Sample components that can interfere with LC-MS results


Purpose of sample preparation prior to LC-MS is to bring sample to a form that is suitable for chromatography (Dissolved in a solvent & particle free), but sometimes depending on the analytes and matrix components complex sample preparation is required to be performed on these samples. The reason for this is the fact that a lot of sample components can interfere with LC-MS analysis.

Some biological matrices, such as plasma, contain high amounts of phospholipids. If not removed prior to chromatography, separating phospholipids from analytes of interest can require long chromatography run times and high concentrations of organic solvents. Furthermore, phospholipids can build up on analytical column, and unexpectedly elute in future runs.

Drug formulation agents, such as polysorbitans and polyethylene glycol, can also interfere and cause ionization suppression. Polymeric sample contaminants are especially troublesome since they lead to multiple peaks within a mass spectrum which are separated from each other with a constant mass.

Besides sample-derived contaminants, additional sources of contamination are sampling devices, solvent impurities, containers, sample preparation devices, volatile organics introduced as a result of handling personal care products, and even columns themselves.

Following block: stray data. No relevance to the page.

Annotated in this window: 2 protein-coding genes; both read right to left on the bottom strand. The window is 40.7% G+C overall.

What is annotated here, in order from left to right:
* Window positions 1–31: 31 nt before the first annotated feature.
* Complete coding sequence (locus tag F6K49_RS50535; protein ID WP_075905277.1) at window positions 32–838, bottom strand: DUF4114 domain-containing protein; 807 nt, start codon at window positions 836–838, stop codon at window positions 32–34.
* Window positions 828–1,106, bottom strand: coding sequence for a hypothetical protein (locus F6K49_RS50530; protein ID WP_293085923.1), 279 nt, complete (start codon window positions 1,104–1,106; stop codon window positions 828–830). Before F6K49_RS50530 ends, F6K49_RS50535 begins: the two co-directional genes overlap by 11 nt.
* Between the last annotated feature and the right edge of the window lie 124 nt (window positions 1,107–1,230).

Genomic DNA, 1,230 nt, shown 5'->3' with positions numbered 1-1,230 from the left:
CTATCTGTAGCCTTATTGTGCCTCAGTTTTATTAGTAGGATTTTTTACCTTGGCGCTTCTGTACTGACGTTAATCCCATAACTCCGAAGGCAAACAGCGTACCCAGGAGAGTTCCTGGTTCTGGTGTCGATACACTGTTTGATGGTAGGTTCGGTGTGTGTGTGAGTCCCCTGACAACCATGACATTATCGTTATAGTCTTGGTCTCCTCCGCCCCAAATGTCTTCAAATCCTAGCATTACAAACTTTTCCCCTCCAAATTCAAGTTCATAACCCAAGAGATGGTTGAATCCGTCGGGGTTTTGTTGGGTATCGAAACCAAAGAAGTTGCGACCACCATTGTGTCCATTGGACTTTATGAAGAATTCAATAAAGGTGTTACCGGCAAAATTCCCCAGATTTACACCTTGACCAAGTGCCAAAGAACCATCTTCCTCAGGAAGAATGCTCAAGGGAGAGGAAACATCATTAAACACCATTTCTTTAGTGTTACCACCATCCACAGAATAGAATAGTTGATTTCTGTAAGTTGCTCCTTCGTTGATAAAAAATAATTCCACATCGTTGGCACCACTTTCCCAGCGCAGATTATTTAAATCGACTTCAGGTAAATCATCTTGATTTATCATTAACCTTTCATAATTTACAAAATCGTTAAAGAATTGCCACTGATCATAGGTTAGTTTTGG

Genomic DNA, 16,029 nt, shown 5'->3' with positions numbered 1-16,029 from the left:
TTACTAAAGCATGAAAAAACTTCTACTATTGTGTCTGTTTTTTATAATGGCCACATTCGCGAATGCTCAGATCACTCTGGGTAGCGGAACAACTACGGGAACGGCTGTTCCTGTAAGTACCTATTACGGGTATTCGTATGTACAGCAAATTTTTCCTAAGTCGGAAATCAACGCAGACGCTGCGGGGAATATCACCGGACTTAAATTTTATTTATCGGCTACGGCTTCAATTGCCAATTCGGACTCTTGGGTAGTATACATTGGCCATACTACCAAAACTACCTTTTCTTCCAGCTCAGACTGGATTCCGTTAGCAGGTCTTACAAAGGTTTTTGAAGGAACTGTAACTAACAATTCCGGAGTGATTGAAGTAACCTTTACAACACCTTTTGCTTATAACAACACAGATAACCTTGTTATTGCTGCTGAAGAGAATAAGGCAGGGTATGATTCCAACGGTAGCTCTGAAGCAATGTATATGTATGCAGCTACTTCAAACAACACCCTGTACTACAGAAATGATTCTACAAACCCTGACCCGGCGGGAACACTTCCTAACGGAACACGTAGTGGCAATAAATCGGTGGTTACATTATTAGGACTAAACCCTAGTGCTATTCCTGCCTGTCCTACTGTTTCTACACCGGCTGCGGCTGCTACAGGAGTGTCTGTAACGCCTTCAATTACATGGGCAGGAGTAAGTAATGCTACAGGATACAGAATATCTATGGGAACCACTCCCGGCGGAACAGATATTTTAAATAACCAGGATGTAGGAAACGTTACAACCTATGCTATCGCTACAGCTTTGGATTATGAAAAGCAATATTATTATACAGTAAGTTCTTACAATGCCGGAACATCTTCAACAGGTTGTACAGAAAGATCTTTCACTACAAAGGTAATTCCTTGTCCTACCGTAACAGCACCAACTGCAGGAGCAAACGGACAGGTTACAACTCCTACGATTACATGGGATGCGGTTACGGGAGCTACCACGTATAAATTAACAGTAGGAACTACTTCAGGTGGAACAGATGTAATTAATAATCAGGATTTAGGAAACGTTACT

Plasticizers from labware can interfere with LC-MS, resulting in the need to lengthen the chromatography run in order to resolve these peaks from analyte peaks.

Sample components that can interfere with LC-MS results include:

  • Metabolites
  • Detergents
  • Salts/Buffer components
  • Degradation products
  • Counterions
  • Matrix
Mono-isotopic ion mass (singly charged) Ion type Formula for M or subunit or sequence Compound ID or species Possible origin and other comments
74.06059 [M+H]+ C3H7NO Dimethyl formamide Solvent
102.12827 [M+H]+ C6H15N TEA Triethylamine, buffer
107.0782 [A2B+H]+ [C2H4O]nH2O PEG Polyethylene glycol, ubiquitous polyether
123.09222 [M+H]+ C7H10N2 DMAP Dimethylaminopyridine, solvent
153.13917 [M+H]+ C9H16N2 DBU 1,8-Diazabicyclo[5.4.0]undec-7-ene
214.09018 [M+H]+ C10H15NO2S n-BBS n-butyl benzenesulfonamide, plasticizer
242.28477 M+ C16H36N TBA Tetrabutylammonium, buffer
279.15964 [M+H]+ C16H22O4 Dibutylphthalate Plasticizer, phthalate ester
371.1018 [M+H]+ [C2H6SiO]5 Polysiloxane Polysiloxane, followed by m/z 388
371.31614 [M+H]+ C22H42O4 DEHA Bis(2-ethylhexyl) adipate, plasticizer
391.28484 [M+H]+ C24H38O4 Diisooctyl phthalate Diisooctyl phthalate, plasticizer
445.12060 [M+H]+ [C2H6SiO]6 Polysiloxane Polysiloxane, followed by m/z 462
447.2934 [M+H]+ [C3H6O]nH2O PPG Polypropylene glycol, ubiquitous polyether
515.41341 [M+H]+ C30H58O4S DDTDP Didodecyl 3,3′-thiodipropionate, antioxidant
519.13940 [M+H]+ [C2H6SiO]7 Polysiloxane Polysiloxane, followed by m/z 536
593.15820 [M+H]+ [C2H6SiO]8 Polysiloxane Polysiloxane, followed by m/z 610

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